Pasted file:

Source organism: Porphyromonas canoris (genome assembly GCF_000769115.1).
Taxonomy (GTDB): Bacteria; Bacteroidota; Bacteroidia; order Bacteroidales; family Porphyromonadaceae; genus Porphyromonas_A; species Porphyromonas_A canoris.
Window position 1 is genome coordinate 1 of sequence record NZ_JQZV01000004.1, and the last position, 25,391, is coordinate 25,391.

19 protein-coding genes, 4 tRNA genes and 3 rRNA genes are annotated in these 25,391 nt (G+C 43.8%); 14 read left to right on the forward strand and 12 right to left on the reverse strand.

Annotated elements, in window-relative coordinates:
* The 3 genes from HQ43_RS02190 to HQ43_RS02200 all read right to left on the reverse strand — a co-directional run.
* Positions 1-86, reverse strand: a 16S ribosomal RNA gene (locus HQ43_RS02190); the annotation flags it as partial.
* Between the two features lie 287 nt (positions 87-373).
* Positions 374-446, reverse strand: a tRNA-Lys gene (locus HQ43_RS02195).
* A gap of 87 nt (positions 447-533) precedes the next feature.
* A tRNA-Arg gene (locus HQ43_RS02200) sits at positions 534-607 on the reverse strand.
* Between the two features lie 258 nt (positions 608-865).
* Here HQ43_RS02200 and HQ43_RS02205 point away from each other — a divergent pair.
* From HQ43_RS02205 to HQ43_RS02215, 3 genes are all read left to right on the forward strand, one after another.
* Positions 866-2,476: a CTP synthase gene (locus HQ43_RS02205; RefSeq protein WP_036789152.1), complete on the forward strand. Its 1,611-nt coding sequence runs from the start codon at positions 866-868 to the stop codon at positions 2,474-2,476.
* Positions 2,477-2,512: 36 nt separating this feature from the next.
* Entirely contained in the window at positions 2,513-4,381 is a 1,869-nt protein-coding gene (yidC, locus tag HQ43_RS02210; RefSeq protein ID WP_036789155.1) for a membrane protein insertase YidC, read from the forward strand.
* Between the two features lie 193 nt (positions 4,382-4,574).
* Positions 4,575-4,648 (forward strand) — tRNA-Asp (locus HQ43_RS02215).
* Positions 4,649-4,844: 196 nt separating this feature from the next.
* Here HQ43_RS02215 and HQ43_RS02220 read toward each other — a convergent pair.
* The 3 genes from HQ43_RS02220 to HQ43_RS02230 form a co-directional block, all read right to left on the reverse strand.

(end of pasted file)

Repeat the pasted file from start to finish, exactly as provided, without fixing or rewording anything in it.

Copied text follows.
Source organism: Porphyromonas canoris (genome assembly GCF_000769115.1).
Taxonomy (GTDB): Bacteria; Bacteroidota; Bacteroidia; order Bacteroidales; family Porphyromonadaceae; genus Porphyromonas_A; species Porphyromonas_A canoris.
Window position 1 is genome coordinate 1 of sequence record NZ_JQZV01000004.1, and the last position, 25,391, is coordinate 25,391.

19 protein-coding genes, 4 tRNA genes and 3 rRNA genes are annotated in these 25,391 nt (G+C 43.8%); 14 read left to right on the forward strand and 12 right to left on the reverse strand.

Annotated elements, in window-relative coordinates:
* The 3 genes from HQ43_RS02190 to HQ43_RS02200 all read right to left on the reverse strand — a co-directional run.
* Positions 1-86, reverse strand: a 16S ribosomal RNA gene (locus HQ43_RS02190); the annotation flags it as partial.
* Between the two features lie 287 nt (positions 87-373).
* Positions 374-446, reverse strand: a tRNA-Lys gene (locus HQ43_RS02195).
* A gap of 87 nt (positions 447-533) precedes the next feature.
* A tRNA-Arg gene (locus HQ43_RS02200) sits at positions 534-607 on the reverse strand.
* Between the two features lie 258 nt (positions 608-865).
* Here HQ43_RS02200 and HQ43_RS02205 point away from each other — a divergent pair.
* From HQ43_RS02205 to HQ43_RS02215, 3 genes are all read left to right on the forward strand, one after another.
* Positions 866-2,476: a CTP synthase gene (locus HQ43_RS02205; RefSeq protein WP_036789152.1), complete on the forward strand. Its 1,611-nt coding sequence runs from the start codon at positions 866-868 to the stop codon at positions 2,474-2,476.
* Positions 2,477-2,512: 36 nt separating this feature from the next.
* Entirely contained in the window at positions 2,513-4,381 is a 1,869-nt protein-coding gene (yidC, locus tag HQ43_RS02210; RefSeq protein ID WP_036789155.1) for a membrane protein insertase YidC, read from the forward strand.
* Between the two features lie 193 nt (positions 4,382-4,574).
* Positions 4,575-4,648 (forward strand) — tRNA-Asp (locus HQ43_RS02215).
* Positions 4,649-4,844: 196 nt separating this feature from the next.
* Here HQ43_RS02215 and HQ43_RS02220 read toward each other — a convergent pair.
* The 3 genes from HQ43_RS02220 to HQ43_RS02230 form a co-directional block, all read right to left on the reverse strand.